Stop. Delete the app off your phone.

It is crucial to have a realistic outlook. Ministry is a roller coaster: Sometimes it’s exciting and thrilling; sometimes it scares you to death; sometimes it makes you throw up; sometimes it’s that super slow “tick tick tick” to the top of the hill.  You love it and you hate it—sometimes within the same half hour.

Again, I think a good way to balance your expectations is to connect with that mosaic sisterhood that I mentioned in my first point.  We’ll be honest with you.

I’ll be honest with you. I love my church—it is filled with the most compassionate, kind, thoughtful Jesus-loving people I have ever had the privilege of serving alongside of. But this past Wednesday night, I wanted nothing more than to stay home from church and binge watch Netflix. (I didn’t…I went to church. And I’m glad I did.)

We’re in this for better or for worse

Sometimes, when the roller coaster makes us feel like we’re going to throw up, we dig our heels in and exclaim, “This is not what I signed up for!” This is especially true in situations where a ministry call comes well into an already established marriage. And I think sometimes we believe that no one else outside of vocational ministry goes through this type of pressure—where your husband’s job has so much control over your life.  And we feel really sorry for ourselves.  I’ve been guilty of this.

I’m currently being extremely humbled as I watch the story of a family at my church unfold. They are a family of 5. The couple is in their mid 30s. They have completely uprooted their family and moved from a warm, southern state to Michigan so he, a doctor, can work on his residency. She taught junior high school for over a decade but is now a stay-at-home mom of three young children in a city where she has no family and knows no one. She navigates a preschooler, a toddler and a baby through the church parking lot in the slushy snow by herself while her husband works long, unconventional hours at the hospital. She’s intentionally made new friends and found a place for herself and her family in an unfamiliar community and climate.  Sometimes she’s frazzled. But she’s always pleasant, friendly and positive—looking for ways to give back and minister to others. I asked her how she feels about this transition in her life. She said sweetly in her charming southern drawl, “When I said ‘I do,’ that meant I signed up for whatever the Lord had for us.” (Mic drop.)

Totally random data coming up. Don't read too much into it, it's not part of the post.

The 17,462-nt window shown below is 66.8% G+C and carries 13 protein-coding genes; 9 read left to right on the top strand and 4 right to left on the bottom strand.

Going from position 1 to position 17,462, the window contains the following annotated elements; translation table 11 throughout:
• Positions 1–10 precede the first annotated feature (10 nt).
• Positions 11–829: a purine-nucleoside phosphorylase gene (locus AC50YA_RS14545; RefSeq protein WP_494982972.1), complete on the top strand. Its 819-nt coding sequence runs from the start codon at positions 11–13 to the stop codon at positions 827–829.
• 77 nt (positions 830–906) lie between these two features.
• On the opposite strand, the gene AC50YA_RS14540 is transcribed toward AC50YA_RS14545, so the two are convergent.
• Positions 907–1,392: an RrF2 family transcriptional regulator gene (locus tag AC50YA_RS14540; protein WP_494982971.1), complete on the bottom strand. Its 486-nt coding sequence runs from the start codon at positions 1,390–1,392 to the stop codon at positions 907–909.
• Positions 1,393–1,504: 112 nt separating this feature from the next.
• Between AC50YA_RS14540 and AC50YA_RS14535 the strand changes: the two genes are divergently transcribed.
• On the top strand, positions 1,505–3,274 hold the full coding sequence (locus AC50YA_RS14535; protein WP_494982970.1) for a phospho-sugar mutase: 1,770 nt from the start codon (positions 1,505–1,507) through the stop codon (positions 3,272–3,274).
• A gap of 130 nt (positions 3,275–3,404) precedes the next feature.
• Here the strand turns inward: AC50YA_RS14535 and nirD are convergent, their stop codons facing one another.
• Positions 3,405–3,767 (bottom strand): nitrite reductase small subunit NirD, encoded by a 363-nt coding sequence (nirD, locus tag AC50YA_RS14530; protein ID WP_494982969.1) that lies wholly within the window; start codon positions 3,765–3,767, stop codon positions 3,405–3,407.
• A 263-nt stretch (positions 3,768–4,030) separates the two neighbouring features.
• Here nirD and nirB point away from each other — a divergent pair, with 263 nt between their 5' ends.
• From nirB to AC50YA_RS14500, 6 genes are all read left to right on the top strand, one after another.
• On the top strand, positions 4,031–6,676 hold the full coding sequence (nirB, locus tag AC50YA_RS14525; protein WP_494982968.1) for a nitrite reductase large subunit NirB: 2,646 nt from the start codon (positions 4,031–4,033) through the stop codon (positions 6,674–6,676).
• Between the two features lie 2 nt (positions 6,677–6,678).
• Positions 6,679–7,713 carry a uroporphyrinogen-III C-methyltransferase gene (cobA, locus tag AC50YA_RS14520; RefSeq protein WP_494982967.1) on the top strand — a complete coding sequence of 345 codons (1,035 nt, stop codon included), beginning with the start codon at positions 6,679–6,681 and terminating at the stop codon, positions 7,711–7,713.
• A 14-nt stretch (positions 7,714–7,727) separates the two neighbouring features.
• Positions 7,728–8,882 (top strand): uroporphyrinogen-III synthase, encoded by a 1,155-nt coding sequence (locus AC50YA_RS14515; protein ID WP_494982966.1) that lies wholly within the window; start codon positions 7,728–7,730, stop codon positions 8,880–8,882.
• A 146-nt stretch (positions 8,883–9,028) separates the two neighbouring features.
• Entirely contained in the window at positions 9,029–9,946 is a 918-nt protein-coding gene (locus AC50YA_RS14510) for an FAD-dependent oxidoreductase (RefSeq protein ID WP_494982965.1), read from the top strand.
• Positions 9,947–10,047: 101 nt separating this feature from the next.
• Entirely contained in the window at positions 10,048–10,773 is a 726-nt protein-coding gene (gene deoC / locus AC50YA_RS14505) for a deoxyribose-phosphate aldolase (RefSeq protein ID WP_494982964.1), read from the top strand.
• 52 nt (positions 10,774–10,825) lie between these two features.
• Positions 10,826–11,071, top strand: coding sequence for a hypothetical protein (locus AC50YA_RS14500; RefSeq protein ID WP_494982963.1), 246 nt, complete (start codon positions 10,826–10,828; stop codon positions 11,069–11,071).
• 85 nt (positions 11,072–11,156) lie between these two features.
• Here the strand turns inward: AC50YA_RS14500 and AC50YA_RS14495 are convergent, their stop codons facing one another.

So in this “for better or for worse” life of ministry, it’s crucial to be in constant communication with your husband about how you’re going to live out whatever the Lord has for you. Boundaries are vital. Talk about how you will handle situations before they ever happen. Set up guardrails for your life. If you’re frustrated because you feel like he’s spending more time at the church than with the family, have a conversation—not a tantrum.

In our house we have “rules” about how many nights a week we eat dinner as a family (that’ll be different for everyone depending on life stages). We also regularly go over our calendars together.  I know every appointment he has. He knows all of mine. When the calendar starts to get too full, we intentionally pick a day and literally write (that’s me…I’m old school…he taps it into his phone) the word “SOMETHING” as an all day event so that if someone wants to schedule something with us on that day, we can honestly say, “We have something on the calendar.”

Whatever this life looks like for you, your husband and your family, know that you’re not alone. I encourage you to connect on deep level with other ministry families, whether those you’re on staff with or in your community or denominational fellowship. (Our fellowship hosts and annual Women in Ministry Breakaway. It. Is. Amazing.) Find those connections and cultivate them.

Now, if you’ll excuse me, my husband will be home from his board meeting soon and he’ll probably want me to run my fingers over his perfectly bald head (nearly two decades definitely changes some things. But we sure save a lot of money on hair product now).

John Opalewski

Author John Opalewski

John Opalewski is a graduate of Oral Roberts University. He served as a pastor for fifteen years. He has worked in the business world for nearly two decades, serving in multiple leadership roles. John's experience as a leader in both the church and business arenas has made him a sought-after international speaker, coach and mentor.

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  • Sheree says:

    Beautifully said. An inspiration for any wife, even if not a Pastor’s wife. Thanks for sharing honestly from the heart.